Marketing Of Health Law Goes Mainstream
The Associated Press reports that applying for coverage in new online insurance marketplaces will feel like a combination of doing your taxes and making a big purchase. Other media outlets describe how insurers are opening stores to pitch directly to consumers, while a few companies are creating look-alike exchange websites -- some of which may be scams.
The Associated Press: Applying For Health Insurance? Homework Involved
Getting covered through President Barack Obama's health care law might feel like a combination of doing your taxes and making a big purchase that requires research. You'll need accurate income information for your household, plus some understanding of how health insurance works, so you can get the financial assistance you qualify for and pick a health plan that's right for your needs (Alonso-Zaldivar, 9/11).
USA Today: Health Insurance Sales Hit The Mall -- And Web
Call it the retailization of health insurance. Shopping center owners may not be courting them as they would Apple or trendy fashion brands, but health insurers are increasingly opening stores alongside far sexier retail tenants. With few people buying health insurance on their own, insurers have long focused on retaining and attracting the companies that offer it to their employees. Now, however, the new health law known as the Affordable Care Act means most uninsured Americans are required to have insurance beginning March 31 or pay a penalty at tax time in 2015 (O'Donnell, 9/12).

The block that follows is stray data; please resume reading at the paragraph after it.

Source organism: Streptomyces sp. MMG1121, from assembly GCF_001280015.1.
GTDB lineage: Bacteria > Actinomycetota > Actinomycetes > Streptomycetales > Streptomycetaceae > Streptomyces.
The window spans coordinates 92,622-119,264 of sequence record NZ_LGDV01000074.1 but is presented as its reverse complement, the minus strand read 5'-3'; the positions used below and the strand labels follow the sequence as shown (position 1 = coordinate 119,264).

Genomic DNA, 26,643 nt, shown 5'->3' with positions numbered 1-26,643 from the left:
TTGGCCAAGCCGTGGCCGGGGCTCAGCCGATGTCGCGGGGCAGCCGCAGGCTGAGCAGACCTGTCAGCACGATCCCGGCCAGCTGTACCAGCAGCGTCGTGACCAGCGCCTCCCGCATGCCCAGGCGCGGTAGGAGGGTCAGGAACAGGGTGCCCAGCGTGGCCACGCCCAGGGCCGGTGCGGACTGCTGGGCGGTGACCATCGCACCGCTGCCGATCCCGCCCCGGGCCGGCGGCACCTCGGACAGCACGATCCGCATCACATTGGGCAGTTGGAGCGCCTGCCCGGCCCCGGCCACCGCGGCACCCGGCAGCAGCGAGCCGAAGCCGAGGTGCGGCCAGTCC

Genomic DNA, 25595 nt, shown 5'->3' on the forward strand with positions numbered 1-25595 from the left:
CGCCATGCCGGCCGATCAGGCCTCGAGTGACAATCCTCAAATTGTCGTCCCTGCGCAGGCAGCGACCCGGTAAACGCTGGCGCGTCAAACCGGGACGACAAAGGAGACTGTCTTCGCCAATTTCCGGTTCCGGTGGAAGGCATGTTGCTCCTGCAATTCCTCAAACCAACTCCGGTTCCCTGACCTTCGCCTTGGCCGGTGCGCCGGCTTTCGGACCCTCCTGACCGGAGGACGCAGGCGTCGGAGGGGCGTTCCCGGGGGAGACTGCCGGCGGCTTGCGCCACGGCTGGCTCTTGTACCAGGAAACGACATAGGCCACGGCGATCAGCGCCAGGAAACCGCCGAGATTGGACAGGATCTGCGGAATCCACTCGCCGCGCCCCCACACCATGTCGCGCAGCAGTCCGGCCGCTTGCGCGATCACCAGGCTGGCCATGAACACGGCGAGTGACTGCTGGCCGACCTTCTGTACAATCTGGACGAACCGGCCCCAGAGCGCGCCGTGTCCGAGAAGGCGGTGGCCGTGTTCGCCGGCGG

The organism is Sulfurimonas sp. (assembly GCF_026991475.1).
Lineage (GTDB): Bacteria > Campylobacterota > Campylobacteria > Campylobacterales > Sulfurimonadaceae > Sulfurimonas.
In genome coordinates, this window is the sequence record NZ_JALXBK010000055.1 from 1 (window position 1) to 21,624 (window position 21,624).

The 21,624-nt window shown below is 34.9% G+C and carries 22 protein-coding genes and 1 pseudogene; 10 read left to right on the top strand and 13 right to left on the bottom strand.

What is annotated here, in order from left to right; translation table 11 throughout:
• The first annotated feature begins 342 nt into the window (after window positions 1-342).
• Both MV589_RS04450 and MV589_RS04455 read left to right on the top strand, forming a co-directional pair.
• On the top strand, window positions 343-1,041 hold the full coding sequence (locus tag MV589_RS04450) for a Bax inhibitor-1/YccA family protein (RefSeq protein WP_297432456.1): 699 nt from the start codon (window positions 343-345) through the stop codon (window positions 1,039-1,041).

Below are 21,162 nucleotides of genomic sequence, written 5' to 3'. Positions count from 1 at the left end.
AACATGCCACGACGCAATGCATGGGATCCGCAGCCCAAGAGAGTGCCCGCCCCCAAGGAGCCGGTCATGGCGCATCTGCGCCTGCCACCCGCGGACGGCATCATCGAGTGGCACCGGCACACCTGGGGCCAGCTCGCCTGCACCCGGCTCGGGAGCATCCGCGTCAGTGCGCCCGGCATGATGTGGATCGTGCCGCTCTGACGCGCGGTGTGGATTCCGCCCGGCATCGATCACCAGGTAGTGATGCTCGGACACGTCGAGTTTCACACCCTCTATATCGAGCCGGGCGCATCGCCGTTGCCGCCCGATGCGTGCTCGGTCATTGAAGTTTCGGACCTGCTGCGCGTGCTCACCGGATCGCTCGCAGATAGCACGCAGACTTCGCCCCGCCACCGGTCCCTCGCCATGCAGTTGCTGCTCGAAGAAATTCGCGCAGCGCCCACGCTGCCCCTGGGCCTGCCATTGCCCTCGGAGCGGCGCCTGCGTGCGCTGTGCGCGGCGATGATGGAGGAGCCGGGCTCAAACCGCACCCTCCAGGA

Kaiser Health News: Consumer, State Officials Warn Buyers To Be On The Lookout For Fake, Look-Alike Exchanges
As states are setting up their online health insurance marketplaces, officials are watching for look-alike websites that can lead consumers to be the victims of fraud or simply, confusion (Miller, 9/12).
Meanwhile, Bloomberg News reports on how Health and Human Services Secretary Kathleen Sebelius is attempting to sell the law to the nation's governors --
Bloomberg: Sebelius Bargains With Governors To Shore Up Health Law
Kathleen Sebelius quietly charmed one governor's business-executive dinner guests in Colorado and publicly berated another for his Medicaid stance in Pennsylvania. She surprised a Republican governor in Utah with her flexibility and disappointed a Democratic one in West Virginia with her lack of timely answers. Sebelius, the 65-year-old Health and Human Services secretary, has had to get creative with the task of selling President Barack Obama's health-care law to an often skeptical - - sometimes hostile -- group of governors (Davis, 9/12).